10 ways to help a child with itch

| Kathryn Jones

Watching a child with psoriasis try to cope with bouts of severe itching can be really difficult and heart-wrenching. You can’t rationalize with young children about the need to avoid scratching because they are too young to understand the mechanisms of psoriasis. And they may not have the coping mechanism needed to refrain from scratching.

So what can you do to help a child fight the urge to itch? Dr. Steven Q. Wang has some valuable advice. He is the co-founder of Dr. Wang Skincare, maker of natural and non-steroidal ointments for people with eczema and psoriasis, as well as director of Dermatologic Surgery and Dermatology at Memorial Sloan-Kettering Cancer Center in Basking Ridge, New Jersey. 

Here are 10 things Dr. Wang said you can do to help a child with itch:

1. Make sure you wash all new clothes and beddings before using them.

2. Care for their hands and nails.

•    Trim and file the fingernails. “Make sure the nails are short and there are no sharp edges,” Wang said. “If they have to scratch, only the finger tips are in contact with the skin, not the nails. This can help prevent or reduce the damage to skin in case they start to scratch.”

•    Give your child something to play with to occupy their hands. Toy cars, Barbie dolls, small balls or any hand toys can keep their hands busy and reduce the chance for them to scratch their skin, Wang said.

•    Consider giving your child cotton gloves or socks to wear on hands at night. “Your child may still rub his or her face with these protections at night,” Wang said. “Make sure the texture and outer surface of the gloves and socks are soft and smooth."

3. Gently clean their skin after every meal. 

Food particles can irritate sensitive skin. Wang suggests using lukewarm water and a gentle soap like Dove to wash off the food particles. “No harsh soap,” Wang noted. “That can irritate the skin more. Some parents even coat the faces and hands of young toddlers with moisturizers before meals.”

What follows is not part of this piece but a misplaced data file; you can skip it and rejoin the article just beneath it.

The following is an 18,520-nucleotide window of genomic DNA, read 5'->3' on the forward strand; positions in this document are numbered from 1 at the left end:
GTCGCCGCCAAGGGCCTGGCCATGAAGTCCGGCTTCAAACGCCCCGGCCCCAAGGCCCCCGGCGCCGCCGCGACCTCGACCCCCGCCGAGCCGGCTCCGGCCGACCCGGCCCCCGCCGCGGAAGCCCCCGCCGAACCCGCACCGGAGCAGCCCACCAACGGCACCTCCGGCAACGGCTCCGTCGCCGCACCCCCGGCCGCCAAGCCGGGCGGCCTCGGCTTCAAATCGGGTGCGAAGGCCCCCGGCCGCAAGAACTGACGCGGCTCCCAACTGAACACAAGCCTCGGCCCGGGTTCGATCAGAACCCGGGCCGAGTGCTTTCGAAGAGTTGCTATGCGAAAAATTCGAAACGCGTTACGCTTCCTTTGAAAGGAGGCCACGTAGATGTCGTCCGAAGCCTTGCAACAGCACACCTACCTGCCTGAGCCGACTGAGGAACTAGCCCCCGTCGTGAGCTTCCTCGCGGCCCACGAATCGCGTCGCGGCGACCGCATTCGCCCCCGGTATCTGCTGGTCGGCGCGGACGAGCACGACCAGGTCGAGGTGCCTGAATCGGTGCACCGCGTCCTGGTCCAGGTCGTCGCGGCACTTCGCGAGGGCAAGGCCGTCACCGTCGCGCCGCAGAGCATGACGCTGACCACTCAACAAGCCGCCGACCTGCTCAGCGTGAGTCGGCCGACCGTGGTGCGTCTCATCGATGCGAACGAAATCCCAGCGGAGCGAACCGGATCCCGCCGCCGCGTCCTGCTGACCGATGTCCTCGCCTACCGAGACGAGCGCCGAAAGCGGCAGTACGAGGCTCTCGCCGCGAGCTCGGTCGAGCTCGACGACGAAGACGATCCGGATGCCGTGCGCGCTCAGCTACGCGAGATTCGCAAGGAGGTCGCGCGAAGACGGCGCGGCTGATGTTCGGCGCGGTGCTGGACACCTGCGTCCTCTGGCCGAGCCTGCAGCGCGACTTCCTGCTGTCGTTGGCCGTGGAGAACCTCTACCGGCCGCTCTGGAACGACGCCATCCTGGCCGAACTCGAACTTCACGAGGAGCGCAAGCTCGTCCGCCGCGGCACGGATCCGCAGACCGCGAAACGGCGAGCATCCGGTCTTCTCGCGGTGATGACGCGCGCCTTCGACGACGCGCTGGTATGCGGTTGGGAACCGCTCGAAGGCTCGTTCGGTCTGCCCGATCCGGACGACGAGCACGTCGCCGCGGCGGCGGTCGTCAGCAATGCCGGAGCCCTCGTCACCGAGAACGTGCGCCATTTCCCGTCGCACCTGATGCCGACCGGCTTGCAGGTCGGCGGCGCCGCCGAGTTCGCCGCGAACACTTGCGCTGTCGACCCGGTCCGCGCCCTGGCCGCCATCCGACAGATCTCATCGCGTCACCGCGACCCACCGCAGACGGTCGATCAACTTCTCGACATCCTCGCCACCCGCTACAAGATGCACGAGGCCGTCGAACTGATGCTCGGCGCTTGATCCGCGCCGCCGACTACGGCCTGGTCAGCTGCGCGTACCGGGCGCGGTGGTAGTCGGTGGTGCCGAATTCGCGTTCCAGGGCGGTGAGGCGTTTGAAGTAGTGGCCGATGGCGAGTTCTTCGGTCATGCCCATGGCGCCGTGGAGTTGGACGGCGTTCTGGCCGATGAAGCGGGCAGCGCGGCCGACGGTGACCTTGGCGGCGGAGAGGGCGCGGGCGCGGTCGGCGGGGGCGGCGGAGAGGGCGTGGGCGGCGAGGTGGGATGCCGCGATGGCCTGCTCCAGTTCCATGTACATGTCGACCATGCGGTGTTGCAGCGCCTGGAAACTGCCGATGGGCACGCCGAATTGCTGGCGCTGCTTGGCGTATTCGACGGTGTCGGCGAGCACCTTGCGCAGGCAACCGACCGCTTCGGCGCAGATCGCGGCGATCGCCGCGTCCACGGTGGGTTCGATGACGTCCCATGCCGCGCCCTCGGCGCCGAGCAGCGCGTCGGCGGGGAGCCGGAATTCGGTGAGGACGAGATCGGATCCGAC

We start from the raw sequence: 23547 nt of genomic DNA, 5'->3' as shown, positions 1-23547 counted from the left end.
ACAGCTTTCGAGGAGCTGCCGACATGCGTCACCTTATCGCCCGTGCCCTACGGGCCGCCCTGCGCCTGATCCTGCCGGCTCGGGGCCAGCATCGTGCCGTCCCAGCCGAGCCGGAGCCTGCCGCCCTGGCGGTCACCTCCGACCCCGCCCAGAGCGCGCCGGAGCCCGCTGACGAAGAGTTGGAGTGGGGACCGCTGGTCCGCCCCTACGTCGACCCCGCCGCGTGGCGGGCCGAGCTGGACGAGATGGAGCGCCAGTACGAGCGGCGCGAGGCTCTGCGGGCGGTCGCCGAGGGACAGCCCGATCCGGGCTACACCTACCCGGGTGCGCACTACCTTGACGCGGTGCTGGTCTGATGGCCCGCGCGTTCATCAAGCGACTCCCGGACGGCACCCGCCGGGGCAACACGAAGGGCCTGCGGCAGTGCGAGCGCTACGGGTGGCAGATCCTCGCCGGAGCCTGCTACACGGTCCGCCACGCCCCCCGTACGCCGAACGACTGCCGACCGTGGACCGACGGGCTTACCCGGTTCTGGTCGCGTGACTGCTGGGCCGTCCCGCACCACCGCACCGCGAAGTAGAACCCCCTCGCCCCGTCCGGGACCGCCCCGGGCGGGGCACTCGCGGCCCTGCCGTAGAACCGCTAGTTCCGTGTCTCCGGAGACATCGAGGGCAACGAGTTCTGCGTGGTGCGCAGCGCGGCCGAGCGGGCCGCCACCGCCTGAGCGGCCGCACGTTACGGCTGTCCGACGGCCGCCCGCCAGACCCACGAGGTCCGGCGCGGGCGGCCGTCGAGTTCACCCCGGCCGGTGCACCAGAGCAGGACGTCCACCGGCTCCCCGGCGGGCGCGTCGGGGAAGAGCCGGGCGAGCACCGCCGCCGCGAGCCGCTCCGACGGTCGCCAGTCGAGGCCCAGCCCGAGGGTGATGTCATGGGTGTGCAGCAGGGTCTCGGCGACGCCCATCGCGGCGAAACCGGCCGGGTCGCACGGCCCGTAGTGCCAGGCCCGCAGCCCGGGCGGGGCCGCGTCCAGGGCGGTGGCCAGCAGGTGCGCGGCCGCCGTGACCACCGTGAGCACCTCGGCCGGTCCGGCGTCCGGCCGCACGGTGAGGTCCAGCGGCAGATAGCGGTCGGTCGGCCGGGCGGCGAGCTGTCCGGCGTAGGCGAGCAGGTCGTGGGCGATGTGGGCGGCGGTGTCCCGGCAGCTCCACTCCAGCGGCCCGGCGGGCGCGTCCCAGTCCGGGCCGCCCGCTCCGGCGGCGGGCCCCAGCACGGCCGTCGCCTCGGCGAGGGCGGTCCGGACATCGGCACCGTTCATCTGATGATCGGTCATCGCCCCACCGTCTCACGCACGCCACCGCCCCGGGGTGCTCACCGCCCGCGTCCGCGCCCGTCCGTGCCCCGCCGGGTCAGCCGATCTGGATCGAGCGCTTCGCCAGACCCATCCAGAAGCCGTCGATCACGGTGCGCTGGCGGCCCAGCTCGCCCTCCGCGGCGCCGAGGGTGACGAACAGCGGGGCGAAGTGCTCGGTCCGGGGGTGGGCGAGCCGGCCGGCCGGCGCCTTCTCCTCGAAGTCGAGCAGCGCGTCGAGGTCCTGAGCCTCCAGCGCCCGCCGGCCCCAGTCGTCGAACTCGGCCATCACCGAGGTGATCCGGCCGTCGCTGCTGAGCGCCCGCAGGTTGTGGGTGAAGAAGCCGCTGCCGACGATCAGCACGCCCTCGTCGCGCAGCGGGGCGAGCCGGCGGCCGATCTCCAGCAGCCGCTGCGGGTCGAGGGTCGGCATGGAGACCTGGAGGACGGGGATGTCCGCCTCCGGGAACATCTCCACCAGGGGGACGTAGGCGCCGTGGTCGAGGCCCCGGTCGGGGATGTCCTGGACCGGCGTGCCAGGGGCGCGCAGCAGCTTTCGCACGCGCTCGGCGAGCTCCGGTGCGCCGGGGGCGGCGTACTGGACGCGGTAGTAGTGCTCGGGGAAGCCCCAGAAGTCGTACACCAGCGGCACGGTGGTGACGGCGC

4. Place moisturizers or topical medication in the refrigerator. 

The cool sensation helps to relieve itch.
5. Give them an oatmeal bath in warm water. 

Kids enjoy relaxing baths too. If they don’t like the soothing oatmeal, consider adding natural, moisturizing oils such as sunflower seed oil or coconut oil, Wang suggested. After an approximately 15- to 20-minute bath, pat the skin dry, leaving a small amount of water on the surface of the skin. “Do not rub the skin with a towel,” he advised. “Immediately apply moisturizer to cover the whole body. The moisturizer helps to seal in all the water on the skin.”

6. Buy them comfortable, loose-fitting, cotton clothes. 

7. Cover your kids in thick moisturizers before going into the cold weather.

8. Offer rewards. 

“For some older children, you can create an incentive for the child to stop or reduce the frequency of scratching,” Wang said. “Rewards can be in any form, ranging from a sticker to ice cream. Some parents even create games. They give their child a small star to be placed on a sticker chart for each time the child successfully fought off the urge to itch.”

9. Teach your child alternatives to scratch. 

“Other motions such as clenching fists, gently pressed down on the skin or even lightly patting the itchy skin site can reduce the severity of itch,” Wang said. “Teach your child to apply moisturizers and cool compresses whenever they start to itch."

10. Call your doctor. 

The doctor may recommend over-the-counter oral or topical antihistamines like Benadryl for relief. He or she may even prescribe stronger medication for comfort relief, Wang said. 

The opinions expressed by National Psoriasis Foundation Blog conributors are their own and do not reflect the opinions or positions of the National Psoriasis Foundation. The information posted on the NPF Blog is not intended as, and is not, a substitute for profesional medical advice. 

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